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Prior literature provides little insight on how management control systems have responded to the growth of collaborative new product development (NPD). The purpose of this…
Prior literature provides little insight on how management control systems have responded to the growth of collaborative new product development (NPD). The purpose of this paper is to contrast the use of budgets to manage collaborative and in-house NPD and to consider the implications for enabling flexibility.
The paper reports on the findings of a case study company in the medical devices industry that uses two different business models for its NPD activities. While the company engages in in-house NPD for its own products, it also engages in collaborative NPD services with a range of customers.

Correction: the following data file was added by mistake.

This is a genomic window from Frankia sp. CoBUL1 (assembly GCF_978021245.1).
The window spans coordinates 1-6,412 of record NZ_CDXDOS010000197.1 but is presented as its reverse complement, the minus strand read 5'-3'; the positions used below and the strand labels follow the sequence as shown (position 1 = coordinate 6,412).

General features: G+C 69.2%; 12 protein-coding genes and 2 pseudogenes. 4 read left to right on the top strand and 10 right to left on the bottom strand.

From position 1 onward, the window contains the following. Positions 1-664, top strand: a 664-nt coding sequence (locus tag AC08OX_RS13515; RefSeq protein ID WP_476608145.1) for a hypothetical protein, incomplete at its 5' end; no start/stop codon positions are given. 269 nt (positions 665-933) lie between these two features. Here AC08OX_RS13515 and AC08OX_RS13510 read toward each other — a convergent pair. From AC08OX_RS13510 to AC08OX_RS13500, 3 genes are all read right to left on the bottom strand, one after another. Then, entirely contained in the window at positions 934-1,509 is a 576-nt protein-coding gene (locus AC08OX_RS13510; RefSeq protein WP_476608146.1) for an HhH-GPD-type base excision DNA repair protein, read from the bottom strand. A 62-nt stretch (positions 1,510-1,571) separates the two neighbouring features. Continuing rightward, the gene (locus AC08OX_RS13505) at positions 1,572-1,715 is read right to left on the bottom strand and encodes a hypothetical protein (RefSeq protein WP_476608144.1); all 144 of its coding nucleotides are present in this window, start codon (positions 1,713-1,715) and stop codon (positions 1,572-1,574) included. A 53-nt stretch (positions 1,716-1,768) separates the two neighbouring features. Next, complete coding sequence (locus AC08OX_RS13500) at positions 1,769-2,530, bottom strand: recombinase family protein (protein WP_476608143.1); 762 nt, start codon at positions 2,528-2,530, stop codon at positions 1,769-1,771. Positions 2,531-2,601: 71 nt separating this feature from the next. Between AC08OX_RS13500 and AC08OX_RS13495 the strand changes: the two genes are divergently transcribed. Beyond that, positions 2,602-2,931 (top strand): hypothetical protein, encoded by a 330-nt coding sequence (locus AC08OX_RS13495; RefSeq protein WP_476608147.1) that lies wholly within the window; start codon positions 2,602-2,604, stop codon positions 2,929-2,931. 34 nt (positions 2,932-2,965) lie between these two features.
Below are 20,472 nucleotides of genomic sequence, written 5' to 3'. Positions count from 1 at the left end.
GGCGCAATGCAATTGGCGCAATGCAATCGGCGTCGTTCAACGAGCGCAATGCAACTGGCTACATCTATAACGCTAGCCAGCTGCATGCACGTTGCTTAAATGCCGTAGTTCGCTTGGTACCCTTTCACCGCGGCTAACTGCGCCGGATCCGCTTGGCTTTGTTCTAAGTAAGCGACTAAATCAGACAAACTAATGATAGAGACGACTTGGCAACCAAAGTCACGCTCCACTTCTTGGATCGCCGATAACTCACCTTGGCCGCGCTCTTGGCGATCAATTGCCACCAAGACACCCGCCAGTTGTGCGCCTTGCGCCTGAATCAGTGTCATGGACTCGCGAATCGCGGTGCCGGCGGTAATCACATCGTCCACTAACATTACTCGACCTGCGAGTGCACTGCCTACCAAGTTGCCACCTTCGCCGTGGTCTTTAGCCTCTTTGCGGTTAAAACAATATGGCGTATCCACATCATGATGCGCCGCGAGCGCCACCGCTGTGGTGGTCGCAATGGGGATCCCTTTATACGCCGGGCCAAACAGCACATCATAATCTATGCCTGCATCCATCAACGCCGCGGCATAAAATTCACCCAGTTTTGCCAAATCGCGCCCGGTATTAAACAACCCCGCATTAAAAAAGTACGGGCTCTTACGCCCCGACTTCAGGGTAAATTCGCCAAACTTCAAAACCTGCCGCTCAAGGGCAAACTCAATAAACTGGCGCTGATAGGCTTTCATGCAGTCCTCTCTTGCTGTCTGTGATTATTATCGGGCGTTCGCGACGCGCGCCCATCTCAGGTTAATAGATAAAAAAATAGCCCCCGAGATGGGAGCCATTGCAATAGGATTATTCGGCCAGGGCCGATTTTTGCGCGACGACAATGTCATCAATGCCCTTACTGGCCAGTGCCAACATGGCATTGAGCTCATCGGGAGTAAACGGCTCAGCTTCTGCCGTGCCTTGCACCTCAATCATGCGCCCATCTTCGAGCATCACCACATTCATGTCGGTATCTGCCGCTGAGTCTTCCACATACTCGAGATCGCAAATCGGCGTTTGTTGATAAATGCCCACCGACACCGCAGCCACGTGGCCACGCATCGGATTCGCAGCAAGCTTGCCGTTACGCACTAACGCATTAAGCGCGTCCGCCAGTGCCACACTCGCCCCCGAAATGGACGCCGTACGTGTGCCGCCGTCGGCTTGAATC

The study illuminates how two types of budgets (annual and project) can have very different impacts on flexibility under different business models. The annual financial budgets imposed rigid constraints on in-house NPD and resulted in reduced flexibility, whereas in collaborative NPD, they had little impact on flexibility. Project budgets created hard operational constraints in collaborative NPD which generated a highly pressurised yet highly creative environment, whereas project budgets had little impact on flexibility in in-house NPD.
The study contributes detailed empirical insights into the control systems used to manage collaborative NPD from the supplier perspective, where creativity is largely responsive and contrasts these with the management of in-house NPD where creativity is largely expected. The authors also contribute an analysis of the key control systems and other factors that sustain flexibility in this highly pressurised open innovation environment.